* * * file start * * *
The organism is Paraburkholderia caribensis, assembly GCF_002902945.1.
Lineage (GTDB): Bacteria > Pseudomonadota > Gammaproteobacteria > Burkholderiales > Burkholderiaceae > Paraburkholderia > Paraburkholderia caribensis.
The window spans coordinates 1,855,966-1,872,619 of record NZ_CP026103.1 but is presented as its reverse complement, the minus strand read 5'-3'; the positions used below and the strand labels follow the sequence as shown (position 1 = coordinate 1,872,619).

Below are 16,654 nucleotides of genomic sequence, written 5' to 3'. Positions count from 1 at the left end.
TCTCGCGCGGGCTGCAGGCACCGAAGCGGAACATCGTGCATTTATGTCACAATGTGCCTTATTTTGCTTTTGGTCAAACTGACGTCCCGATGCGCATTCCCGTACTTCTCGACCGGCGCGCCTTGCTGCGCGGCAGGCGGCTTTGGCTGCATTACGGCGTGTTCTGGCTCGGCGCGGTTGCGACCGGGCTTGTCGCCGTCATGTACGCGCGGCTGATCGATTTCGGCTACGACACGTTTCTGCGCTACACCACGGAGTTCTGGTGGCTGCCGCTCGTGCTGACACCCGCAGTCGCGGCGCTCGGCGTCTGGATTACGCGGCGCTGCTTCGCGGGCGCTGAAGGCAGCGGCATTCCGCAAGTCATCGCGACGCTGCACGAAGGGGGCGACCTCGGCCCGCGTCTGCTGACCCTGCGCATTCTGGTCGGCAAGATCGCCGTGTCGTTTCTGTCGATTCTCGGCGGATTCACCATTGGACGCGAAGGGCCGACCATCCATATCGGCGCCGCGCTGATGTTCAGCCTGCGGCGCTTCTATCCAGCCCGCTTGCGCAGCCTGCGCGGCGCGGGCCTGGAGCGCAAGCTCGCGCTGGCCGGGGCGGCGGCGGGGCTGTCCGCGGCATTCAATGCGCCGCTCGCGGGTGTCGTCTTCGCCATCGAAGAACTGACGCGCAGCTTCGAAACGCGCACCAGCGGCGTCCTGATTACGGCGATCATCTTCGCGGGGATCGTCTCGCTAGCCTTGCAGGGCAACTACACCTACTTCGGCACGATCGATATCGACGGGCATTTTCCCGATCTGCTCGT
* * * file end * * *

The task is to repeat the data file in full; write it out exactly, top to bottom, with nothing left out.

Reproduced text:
The organism is Paraburkholderia caribensis, assembly GCF_002902945.1.
Lineage (GTDB): Bacteria > Pseudomonadota > Gammaproteobacteria > Burkholderiales > Burkholderiaceae > Paraburkholderia > Paraburkholderia caribensis.
The window spans coordinates 1,855,966-1,872,619 of record NZ_CP026103.1 but is presented as its reverse complement, the minus strand read 5'-3'; the positions used below and the strand labels follow the sequence as shown (position 1 = coordinate 1,872,619).

Below are 16,654 nucleotides of genomic sequence, written 5' to 3'. Positions count from 1 at the left end.
TCTCGCGCGGGCTGCAGGCACCGAAGCGGAACATCGTGCATTTATGTCACAATGTGCCTTATTTTGCTTTTGGTCAAACTGACGTCCCGATGCGCATTCCCGTACTTCTCGACCGGCGCGCCTTGCTGCGCGGCAGGCGGCTTTGGCTGCATTACGGCGTGTTCTGGCTCGGCGCGGTTGCGACCGGGCTTGTCGCCGTCATGTACGCGCGGCTGATCGATTTCGGCTACGACACGTTTCTGCGCTACACCACGGAGTTCTGGTGGCTGCCGCTCGTGCTGACACCCGCAGTCGCGGCGCTCGGCGTCTGGATTACGCGGCGCTGCTTCGCGGGCGCTGAAGGCAGCGGCATTCCGCAAGTCATCGCGACGCTGCACGAAGGGGGCGACCTCGGCCCGCGTCTGCTGACCCTGCGCATTCTGGTCGGCAAGATCGCCGTGTCGTTTCTGTCGATTCTCGGCGGATTCACCATTGGACGCGAAGGGCCGACCATCCATATCGGCGCCGCGCTGATGTTCAGCCTGCGGCGCTTCTATCCAGCCCGCTTGCGCAGCCTGCGCGGCGCGGGCCTGGAGCGCAAGCTCGCGCTGGCCGGGGCGGCGGCGGGGCTGTCCGCGGCATTCAATGCGCCGCTCGCGGGTGTCGTCTTCGCCATCGAAGAACTGACGCGCAGCTTCGAAACGCGCACCAGCGGCGTCCTGATTACGGCGATCATCTTCGCGGGGATCGTCTCGCTAGCCTTGCAGGGCAACTACACCTACTTCGGCACGATCGATATCGACGGGCATTTTCCCGATCTGCTCGT